Video of Service
A day does not go by that I do not hear someone say, “I am just so worried about….”
It might be the election, or climate change, or the results of a COVID test, or the health of a loved one… these days, the list goes on and on.
We are living in an anxious, a deeply anxious, age.
Last night David and I watched a movie on Netflix, “The Social Dilemma.” The thesis of this movie is that Google, Facebook and other social media platforms are designed to addict us in ways that have had the consequence of further inciting and dividing us. Since the advent of so-called smart phones in 2010, the makers of the film, as well as many others, have pointed to the alarming escalation of mental health issues and suicide for our young people. Social media is a primary contributor to our increasing anxiety and disunity. What’s happening in our country and our 24/7 access to it on a variety of media doesn’t help either. One night last week, I turned the tv on as one of the newscasters seemed to be having a meltdown before my eyes. As I watched and listened to him, I felt like I would have a meltdown, too.
Can you relate?
In today’s reading from the Letter of Paul to the Philippians, he reveals another way. From a dark prison cellar, where he is being held to await capital punishment at the hands of a corrupt and brutal regime, Paul – who has every good reason to be frightened for himself and his community, shows us a way to live consciously and intentionally, anchored in relationship with God, actively living Gospel values and practices.
Paul discovered something many of us right now need to discover – the joy and peace that comes from rooting our lives in the teaching and example of Jesus. While many of us and many people we know are letting what’s happening in our political life get to us, today’s scripture strongly reminds us that it does not have to be this way. Through the presence of the peace of Christ, we need not give our hearts and minds over to anxiety, hopelessness and despair. There is another way.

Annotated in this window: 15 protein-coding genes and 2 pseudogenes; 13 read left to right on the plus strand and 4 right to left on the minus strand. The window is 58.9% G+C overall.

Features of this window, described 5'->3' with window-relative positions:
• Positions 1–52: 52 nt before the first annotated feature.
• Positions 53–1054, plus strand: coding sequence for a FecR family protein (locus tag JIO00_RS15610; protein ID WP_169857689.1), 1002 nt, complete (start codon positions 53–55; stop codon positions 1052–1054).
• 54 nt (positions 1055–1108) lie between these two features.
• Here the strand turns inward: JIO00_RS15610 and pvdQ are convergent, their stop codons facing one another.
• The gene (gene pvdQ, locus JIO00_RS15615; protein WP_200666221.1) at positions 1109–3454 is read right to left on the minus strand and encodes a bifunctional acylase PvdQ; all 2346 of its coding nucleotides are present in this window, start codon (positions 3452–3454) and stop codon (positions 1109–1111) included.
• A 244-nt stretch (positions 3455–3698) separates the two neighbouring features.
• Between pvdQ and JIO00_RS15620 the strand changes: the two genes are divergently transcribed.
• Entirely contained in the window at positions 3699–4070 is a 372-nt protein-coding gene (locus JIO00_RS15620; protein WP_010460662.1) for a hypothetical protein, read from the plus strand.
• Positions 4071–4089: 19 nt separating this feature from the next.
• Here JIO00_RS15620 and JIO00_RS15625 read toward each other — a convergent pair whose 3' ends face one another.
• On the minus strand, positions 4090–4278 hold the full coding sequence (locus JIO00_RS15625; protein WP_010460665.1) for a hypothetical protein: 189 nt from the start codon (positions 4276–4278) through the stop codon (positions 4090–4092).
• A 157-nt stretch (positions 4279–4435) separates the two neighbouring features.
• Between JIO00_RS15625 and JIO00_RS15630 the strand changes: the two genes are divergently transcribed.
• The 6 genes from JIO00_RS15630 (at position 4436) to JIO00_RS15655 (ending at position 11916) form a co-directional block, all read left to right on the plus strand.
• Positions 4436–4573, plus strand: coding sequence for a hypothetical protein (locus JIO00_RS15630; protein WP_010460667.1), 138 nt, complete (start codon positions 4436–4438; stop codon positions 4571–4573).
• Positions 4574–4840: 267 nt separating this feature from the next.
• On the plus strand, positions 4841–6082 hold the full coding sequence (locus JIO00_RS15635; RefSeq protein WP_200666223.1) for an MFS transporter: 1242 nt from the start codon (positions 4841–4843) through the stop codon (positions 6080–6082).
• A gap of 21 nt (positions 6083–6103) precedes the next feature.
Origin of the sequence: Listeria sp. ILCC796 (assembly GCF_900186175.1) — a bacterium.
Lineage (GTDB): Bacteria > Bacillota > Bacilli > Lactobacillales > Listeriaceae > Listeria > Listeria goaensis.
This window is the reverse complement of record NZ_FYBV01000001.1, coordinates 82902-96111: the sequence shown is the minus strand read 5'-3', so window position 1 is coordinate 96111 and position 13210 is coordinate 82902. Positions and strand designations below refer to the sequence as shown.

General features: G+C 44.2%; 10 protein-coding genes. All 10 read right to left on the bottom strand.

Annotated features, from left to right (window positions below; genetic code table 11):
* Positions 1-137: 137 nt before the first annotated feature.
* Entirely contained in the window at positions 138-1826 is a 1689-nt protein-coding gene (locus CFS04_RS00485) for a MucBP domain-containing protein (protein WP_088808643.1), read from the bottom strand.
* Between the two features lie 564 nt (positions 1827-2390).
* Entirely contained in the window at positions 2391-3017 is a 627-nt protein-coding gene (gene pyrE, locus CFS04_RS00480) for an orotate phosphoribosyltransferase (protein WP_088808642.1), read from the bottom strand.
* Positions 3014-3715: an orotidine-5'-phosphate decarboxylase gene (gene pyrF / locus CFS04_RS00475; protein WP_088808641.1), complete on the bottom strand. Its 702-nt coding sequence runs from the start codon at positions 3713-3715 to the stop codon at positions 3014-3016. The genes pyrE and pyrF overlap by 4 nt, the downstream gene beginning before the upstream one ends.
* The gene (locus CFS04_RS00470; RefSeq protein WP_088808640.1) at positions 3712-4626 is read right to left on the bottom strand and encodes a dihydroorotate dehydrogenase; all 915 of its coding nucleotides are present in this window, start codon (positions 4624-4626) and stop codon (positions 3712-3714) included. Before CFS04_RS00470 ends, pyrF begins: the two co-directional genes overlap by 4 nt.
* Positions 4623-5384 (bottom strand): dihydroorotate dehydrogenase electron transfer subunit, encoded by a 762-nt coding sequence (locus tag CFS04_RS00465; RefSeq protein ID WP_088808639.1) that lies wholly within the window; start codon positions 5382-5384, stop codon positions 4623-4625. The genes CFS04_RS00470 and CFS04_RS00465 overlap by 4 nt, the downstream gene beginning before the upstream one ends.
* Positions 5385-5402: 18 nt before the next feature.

We are to stand firm in the Lord.
Paul begins by referencing a disagreement among two women in the community. (As some commentators note, there can be no denying that there were women leaders in the early church.) Paul pleads for unity. He recognizes that living a faithful life is threatened when there is disunity. Paul is reminding Syntyche and Euodia that though they have differences, it is more important to remember that they are part of the same community and are called to focus on their shared goals. Their differences should not hinder them from working together for the common good.
We, on the other hand, seem to have even lost the notion that there is a common good. Too many voices in our national discourse are only concerned with the good of their own group. This is antithetical to the message of Jesus, to the message of Paul, to the message of all of the sages of the world’s great religious traditions. To stand firm in the Lord is a reminder – to use the words of Romans 12 – that in so far as it is possible, we are to live peaceably and in unity with all; to search for and work towards the common good even with people with whom we disagree.
We can not control what’s happening in our national political discourse. We can not control the consequences of climate destruction or racial reckoning. We can not control the results of medical tests or interventions. So much is out of our hands.